Jeffrey Mirus holds a Ph.D. in intellectual history from Princeton University. A co-founder of Christendom College, he also pioneered Catholic Internet services. He is the founder of Trinity Communications and CatholicCulture.org. See full bio.

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  • Posted by: polish.pinecone4371 - Jun. 10, 2019 7:49 PM ET USA

    I can tell you this: There is no conspiracy between Cardinal Burke and Steve Bannon. I've asked His Eminence on a couple of occasions now and he has assured me that, though, he has met him twice (the first time which he does not even remember - totally unusual for him), he has no idea what the guy is doing. Look at Harnwell for how that happened.

  • Posted by: koinonia - Jun. 10, 2019 6:25 PM ET USA

    The conclusion can hardly be argued. Nonetheless, these days are laced with irony. We need to see. We ought not be divided amongst ourselves. We need Tradition; we need so much that has been set aside but slowly returns. We ought to unite around that which unites us- our shared baptismal promises; our Catholic faith. A striking example of the topsy-turvy, ironic climate is Rod Dreher's piece "Francis Swipes The Benedict Option." Wow. Stranger than fiction- these times.

  • Posted by: ml_callanan5009 - Jun. 09, 2019 5:26 PM ET USA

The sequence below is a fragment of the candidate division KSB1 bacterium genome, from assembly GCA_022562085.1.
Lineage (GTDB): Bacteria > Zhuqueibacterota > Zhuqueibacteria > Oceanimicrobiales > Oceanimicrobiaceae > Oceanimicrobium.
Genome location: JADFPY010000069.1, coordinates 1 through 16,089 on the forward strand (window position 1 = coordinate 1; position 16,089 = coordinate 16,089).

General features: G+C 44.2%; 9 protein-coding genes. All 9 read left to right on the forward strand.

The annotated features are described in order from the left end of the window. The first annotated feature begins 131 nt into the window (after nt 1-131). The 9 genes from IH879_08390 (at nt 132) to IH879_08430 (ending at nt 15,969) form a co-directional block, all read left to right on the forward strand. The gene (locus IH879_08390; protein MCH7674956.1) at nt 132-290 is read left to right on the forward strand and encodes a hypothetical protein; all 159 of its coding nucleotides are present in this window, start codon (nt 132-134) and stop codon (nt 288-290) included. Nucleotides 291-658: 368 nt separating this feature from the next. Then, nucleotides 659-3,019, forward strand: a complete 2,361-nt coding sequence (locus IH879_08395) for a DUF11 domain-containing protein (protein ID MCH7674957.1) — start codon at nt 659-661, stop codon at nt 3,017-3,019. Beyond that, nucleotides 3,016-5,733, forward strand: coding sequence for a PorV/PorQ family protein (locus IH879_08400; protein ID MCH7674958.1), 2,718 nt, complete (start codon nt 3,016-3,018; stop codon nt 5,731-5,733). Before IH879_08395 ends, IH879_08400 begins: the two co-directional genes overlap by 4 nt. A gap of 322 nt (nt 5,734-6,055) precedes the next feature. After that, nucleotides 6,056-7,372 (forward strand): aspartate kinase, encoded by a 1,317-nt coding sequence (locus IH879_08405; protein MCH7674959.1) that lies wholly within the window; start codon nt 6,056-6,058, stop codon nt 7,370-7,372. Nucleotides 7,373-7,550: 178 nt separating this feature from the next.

When I was a child in Catholic grade school, the nuns were very strict. If I missed a "the" in my answer, I had to repeat it correctly. I thought it was very unfair at the time. Years later, my daughters in CCD were only learning "God loves you" and nothing else. The way I was taught was strict but we knew our religion unlike my children. I tried to teach them but gave up after a few months. Now, I have fallen away grandchildren due to poor training by myself, the CCD, and my children.

  • Posted by: ml_callanan5009 - Jun. 09, 2019 5:13 PM ET USA

    That is quite a predicament when we try to follow Christ and try to influence others to follow Christ. I have prayed and directly tried to influence others by posting on Facebook and it has backfired on me. With my atheist daughter, I batted my head against a stone wall for 16 years. We can discuss anything but I have not changed her mind nor has she changed mine. I have lost FB "friends" and some threaten to cut me off so I don't send them emails. I do pray for them and leave to God.

  • Posted by: dover beachcomber - Jun. 07, 2019 1:52 AM ET USA

    The figures you cite describing the appalling changes in the moral opinions of American society tell me one thing for sure: our Catholic Church has utterly failed to guide the development of those opinions toward Catholic truth over the last 60 years. Instead of leading, we’ve largely followed the world. Whatever needed to be jettisoned to keep ourselves comfortable and well-liked, we got rid of. Whatever was unpopular to say, we ceased to say. Shame on us and on our leaders.

  • Posted by: john.aerts6220 - Jun. 06, 2019 8:44 AM ET USA

    Very good holy reminders. But I don't think it is always or substantially, that some make conclusions via 'prejudice'/ 'profile we created'. Perhaps it is simply a racing from a moral interpolation from previous actions to speculative to practical doubt to quickly, and then to real doubts on the authenticity that exists re DHI opponents and previous actions and deceits, but more is needed, as you rightly witness, to make a moral decision. Easter blessings and graces!!